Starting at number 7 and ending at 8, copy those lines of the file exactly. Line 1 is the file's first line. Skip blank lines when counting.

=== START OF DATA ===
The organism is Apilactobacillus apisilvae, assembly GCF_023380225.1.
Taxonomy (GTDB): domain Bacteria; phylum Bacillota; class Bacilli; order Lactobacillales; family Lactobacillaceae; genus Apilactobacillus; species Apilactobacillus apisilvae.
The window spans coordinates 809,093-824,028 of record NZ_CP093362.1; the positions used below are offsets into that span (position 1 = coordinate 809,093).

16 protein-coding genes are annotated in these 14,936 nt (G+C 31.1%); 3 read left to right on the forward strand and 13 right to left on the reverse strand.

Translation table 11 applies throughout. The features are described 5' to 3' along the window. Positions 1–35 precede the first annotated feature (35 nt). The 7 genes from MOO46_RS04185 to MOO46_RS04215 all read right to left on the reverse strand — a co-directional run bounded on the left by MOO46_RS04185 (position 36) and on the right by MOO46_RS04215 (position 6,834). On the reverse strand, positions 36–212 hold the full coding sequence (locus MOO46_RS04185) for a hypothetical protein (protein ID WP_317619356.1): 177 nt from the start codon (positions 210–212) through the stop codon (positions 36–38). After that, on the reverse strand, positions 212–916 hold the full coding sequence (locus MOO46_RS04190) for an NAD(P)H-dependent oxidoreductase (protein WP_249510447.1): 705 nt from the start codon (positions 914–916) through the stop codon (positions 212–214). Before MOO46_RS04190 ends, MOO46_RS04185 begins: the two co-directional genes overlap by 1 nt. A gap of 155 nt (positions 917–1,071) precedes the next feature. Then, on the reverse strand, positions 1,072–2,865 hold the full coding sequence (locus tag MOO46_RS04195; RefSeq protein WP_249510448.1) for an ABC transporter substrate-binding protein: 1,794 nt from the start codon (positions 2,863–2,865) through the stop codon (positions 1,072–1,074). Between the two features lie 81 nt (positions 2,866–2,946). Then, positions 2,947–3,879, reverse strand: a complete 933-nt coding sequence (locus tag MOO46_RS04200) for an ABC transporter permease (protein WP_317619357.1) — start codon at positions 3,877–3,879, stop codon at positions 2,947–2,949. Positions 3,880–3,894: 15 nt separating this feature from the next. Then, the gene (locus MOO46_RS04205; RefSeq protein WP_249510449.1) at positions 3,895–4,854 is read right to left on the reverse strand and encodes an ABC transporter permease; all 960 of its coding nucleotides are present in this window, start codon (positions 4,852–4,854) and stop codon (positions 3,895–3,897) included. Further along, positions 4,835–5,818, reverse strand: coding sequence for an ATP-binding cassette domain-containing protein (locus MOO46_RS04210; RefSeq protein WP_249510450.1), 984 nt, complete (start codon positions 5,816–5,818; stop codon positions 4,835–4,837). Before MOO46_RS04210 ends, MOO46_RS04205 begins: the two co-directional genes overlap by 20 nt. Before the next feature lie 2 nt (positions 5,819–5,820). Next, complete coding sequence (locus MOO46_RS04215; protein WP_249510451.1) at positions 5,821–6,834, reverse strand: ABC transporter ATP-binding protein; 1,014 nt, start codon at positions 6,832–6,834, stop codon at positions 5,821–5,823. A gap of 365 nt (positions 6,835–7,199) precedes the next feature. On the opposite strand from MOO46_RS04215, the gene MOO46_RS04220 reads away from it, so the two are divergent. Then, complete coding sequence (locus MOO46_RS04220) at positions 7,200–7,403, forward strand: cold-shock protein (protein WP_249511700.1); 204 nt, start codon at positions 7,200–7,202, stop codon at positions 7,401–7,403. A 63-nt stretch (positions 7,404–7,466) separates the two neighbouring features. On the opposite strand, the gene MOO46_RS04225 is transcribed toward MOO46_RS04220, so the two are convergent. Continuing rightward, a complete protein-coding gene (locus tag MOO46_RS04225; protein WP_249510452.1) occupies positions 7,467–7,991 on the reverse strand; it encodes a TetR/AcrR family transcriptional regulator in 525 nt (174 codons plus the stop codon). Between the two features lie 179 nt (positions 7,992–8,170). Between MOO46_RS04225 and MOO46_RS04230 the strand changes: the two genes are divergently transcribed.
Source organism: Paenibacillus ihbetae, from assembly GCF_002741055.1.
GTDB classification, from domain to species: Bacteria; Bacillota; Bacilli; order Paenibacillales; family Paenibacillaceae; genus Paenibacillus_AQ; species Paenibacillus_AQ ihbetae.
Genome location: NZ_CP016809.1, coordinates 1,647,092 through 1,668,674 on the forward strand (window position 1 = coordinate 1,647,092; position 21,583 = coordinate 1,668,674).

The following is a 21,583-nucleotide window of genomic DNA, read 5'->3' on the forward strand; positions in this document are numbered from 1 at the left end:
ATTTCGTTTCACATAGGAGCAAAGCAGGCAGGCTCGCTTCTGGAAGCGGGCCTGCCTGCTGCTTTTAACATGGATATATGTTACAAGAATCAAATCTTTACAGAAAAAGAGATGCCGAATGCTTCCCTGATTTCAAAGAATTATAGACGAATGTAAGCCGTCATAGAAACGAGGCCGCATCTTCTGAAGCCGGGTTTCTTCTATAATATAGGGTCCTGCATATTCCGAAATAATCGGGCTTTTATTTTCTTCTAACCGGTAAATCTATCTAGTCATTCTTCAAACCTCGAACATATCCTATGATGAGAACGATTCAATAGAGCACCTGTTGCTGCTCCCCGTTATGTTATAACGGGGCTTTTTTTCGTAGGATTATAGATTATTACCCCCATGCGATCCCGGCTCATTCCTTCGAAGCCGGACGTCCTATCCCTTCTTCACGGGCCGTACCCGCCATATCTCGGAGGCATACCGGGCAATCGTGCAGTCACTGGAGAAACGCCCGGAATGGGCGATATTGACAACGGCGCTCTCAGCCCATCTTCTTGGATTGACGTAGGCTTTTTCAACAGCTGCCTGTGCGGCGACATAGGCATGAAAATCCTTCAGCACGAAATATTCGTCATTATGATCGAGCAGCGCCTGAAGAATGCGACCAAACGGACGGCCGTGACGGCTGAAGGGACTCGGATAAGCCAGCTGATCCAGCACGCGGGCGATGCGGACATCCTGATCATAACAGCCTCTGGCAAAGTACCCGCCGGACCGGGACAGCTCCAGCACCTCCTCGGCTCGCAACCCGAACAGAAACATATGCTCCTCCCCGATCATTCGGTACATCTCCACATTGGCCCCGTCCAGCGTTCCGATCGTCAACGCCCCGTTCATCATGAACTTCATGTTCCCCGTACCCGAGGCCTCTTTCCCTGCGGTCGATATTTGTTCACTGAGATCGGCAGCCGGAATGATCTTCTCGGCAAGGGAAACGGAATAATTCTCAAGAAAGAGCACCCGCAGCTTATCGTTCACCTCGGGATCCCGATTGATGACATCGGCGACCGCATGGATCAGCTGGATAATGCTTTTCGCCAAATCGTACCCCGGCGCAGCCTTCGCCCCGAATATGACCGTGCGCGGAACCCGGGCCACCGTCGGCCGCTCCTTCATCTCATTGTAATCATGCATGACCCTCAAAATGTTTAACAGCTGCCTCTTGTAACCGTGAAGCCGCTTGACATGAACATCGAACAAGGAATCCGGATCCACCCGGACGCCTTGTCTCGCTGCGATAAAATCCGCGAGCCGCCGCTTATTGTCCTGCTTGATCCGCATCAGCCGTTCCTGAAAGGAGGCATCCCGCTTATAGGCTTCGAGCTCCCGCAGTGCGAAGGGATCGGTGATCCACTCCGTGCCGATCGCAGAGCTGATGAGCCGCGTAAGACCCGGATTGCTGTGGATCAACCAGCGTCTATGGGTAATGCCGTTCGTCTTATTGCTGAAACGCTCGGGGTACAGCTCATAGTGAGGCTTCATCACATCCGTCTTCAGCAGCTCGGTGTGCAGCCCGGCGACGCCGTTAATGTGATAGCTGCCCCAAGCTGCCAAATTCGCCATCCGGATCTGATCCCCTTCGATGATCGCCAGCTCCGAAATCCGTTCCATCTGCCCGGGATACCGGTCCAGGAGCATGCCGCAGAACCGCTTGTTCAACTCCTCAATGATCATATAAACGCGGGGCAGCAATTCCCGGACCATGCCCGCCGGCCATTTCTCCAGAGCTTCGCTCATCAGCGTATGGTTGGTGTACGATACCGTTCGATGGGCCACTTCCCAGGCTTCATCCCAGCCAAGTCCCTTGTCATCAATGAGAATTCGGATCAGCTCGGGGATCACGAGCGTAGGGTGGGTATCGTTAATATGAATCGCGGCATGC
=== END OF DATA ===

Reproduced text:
GTDB classification, from domain to species: Bacteria; Bacillota; Bacilli; order Paenibacillales; family Paenibacillaceae; genus Paenibacillus_AQ; species Paenibacillus_AQ ihbetae.
Genome location: NZ_CP016809.1, coordinates 1,647,092 through 1,668,674 on the forward strand (window position 1 = coordinate 1,647,092; position 21,583 = coordinate 1,668,674).